Posts Tagged ‘math.RT’

An Almost-Proof of the Four Color Theorem

January 26, 2008

I recently gave an Olivetti (our graduate colloquium) on chord diagrams, effectively covering my first two posts on the subject. In preparation for the talk, I read a little bit more about some cool things one can do with them, and I finally got around to reading a paper of Bar-Natan on connections with the Four Color Theorem. I figured I should write a post on it before everyone completely forgot what I’ve said already; that said, this post should be readable even if you didn’t read my other posts on chord diagrams.

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A Resolution of a Tensor Algebra

January 24, 2008

    This post is about projective resolutions of algebras, thought of as a bimodules over themselves.  As long as B is an associative, unital algebra (which it always will be in this post), there is a canonical projective resolution of B, called the bar resolution, which is sufficient for most purposes.  However, this resolution is of infinite length, and so it isn’t useful in bounding projective dimensions of modules.  For those purposes, it is natural to look for finite projective resolutions of B.

    I came across such a problem in my research, and came up with limited and ultimately unhelpful results.  My interest was in the case that B is a tensor algebra T_AM of an algebra A over a bimodule M.  Under what conditions on A and M would a nice, finite resolution of T_AM exist?  My result is as follows:

Let A be an algebra, M be a bimodule over A, and let \Omega^1A denote the kernel of the multiplication map m: A\otimes A \rightarrow A.  If \Omega^1A is projective as an A bimodule, and Tor_1^A(M_A,_AM)=0, then there is a projective resolution of T_AM of length 3.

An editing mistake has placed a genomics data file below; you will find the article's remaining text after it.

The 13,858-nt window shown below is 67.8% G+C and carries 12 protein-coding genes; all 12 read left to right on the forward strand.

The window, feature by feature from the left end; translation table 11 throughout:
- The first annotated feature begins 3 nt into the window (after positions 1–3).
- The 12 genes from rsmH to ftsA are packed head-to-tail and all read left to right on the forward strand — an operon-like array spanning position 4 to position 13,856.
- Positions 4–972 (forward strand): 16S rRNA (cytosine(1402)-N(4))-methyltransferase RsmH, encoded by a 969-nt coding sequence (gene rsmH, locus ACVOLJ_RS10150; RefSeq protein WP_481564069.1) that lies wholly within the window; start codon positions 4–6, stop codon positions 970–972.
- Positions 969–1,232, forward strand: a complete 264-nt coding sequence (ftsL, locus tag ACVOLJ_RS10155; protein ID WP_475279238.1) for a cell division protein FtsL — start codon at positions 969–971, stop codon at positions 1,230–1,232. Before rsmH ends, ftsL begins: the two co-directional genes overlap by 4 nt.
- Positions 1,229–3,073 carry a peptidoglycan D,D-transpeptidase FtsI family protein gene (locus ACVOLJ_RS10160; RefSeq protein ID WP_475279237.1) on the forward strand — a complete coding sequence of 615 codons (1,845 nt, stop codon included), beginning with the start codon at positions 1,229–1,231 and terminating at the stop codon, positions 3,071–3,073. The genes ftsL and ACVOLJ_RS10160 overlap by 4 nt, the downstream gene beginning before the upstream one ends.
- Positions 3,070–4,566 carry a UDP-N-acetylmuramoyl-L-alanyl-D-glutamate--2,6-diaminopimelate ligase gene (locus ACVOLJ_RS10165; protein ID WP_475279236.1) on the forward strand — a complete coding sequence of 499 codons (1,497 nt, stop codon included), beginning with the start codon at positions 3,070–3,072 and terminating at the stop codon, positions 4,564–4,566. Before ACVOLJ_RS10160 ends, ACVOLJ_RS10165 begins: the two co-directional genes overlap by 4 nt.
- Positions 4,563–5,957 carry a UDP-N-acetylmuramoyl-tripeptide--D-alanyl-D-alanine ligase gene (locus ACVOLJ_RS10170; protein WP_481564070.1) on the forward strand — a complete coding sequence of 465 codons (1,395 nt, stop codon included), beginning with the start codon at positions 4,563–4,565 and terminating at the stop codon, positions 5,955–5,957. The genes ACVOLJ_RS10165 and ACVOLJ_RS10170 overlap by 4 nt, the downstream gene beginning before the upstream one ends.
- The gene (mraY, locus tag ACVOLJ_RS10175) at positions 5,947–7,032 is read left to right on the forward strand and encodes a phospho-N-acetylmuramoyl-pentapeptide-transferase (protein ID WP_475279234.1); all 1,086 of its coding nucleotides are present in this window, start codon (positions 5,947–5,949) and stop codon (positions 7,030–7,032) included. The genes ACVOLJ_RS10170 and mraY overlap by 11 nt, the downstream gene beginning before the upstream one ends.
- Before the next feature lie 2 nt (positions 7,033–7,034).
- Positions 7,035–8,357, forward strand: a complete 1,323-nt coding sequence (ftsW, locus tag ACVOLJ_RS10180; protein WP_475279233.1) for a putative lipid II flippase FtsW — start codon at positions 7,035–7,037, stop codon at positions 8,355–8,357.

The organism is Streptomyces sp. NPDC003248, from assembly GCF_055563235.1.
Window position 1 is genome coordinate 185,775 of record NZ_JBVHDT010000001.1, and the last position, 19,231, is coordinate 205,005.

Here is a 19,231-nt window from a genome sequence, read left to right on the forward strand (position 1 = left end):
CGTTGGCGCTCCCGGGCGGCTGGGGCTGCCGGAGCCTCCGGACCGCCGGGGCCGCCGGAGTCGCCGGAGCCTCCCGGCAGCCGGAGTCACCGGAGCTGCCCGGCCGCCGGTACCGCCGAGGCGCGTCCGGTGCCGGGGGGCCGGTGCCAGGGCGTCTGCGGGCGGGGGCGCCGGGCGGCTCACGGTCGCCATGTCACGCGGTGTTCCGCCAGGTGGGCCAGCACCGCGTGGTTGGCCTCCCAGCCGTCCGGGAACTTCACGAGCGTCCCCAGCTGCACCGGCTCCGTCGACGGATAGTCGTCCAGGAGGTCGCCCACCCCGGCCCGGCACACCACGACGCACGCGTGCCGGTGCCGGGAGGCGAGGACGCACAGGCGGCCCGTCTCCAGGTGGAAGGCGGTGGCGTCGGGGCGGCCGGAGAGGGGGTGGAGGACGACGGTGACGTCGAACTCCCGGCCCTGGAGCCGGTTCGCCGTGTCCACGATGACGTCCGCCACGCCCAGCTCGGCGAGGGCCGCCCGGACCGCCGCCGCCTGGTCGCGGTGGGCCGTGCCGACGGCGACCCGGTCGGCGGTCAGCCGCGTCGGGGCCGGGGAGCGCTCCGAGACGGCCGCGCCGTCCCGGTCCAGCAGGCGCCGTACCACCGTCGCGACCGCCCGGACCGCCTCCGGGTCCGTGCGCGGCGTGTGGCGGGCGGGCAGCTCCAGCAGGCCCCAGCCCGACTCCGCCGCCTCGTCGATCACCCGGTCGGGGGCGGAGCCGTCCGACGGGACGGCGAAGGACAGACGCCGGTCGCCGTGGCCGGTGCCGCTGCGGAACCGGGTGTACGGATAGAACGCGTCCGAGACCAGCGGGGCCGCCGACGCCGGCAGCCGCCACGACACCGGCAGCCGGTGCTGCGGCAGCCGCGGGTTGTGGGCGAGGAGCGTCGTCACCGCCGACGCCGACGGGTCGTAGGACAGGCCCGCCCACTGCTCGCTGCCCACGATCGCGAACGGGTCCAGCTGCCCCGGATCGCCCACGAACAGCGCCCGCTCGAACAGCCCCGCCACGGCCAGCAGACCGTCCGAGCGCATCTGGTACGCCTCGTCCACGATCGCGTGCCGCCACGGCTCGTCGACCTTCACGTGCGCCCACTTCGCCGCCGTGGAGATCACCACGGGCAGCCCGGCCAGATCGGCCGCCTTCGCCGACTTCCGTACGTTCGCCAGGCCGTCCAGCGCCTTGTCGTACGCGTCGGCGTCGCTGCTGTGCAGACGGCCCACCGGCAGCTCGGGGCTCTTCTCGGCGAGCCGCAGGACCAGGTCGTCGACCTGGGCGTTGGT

This is kinda neat, but its not super useful unless it can be used to produce projective resolutions of T_AM modules.  Hence, the second result:

Let A, M, and \Omega^1A be defined as above.  If \Omega^1A is projective and M is flat as a right A module, then any left T_AM module has a projective resolution of length 3.

Sadly, I wanted the assumptions of the former to prove the latter, which my techniques don’t.

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Chord Diagrams and Lie Algebras

December 25, 2007

    Merry Christmas!  In this post, we will build on some of the previous posts about chord diagrams.  In a bit of a tangent from previous thoughts, we will explore the relationship between chord diagrams and Lie algebras.  Explicitly, last time we came up with a relation, which we will henceforth call the IHX-relation:

  STU relation

Remember that this was really another aspect of the 4T relation for regular chord diagrams.  We will see how this relationship is a pictorial representation of the Jacobi identity, which allows us to interpret generalized chord diagrams modulo the IHX relation as instructions on how to combine a large number of Lie brackets.

    The first step is to introduce the Penrose’s tensor notation, which is a very natural tool for writing down instructions on manipulating tensor powers of vector spaces.  If we have a Lie algebra with an invariant inner product, we can turn a large class of graphs with extra data into such instructions.  This class of graphs includes chord diagrams, and we will see that in this framework, the IHX relation and the Jacobi relation are the same thing.

    I should warn readers that there’s not much of a punch-line to this post.  Instead of being about building to some nifty conclusion, this is about a different perspective on chord diagrams and a series of nifty things you can do with them.  Also, this is a very long post that is a bit rambly.  I wouldn’t mind some constructive criticism on how some of this stuff could have been explained better.

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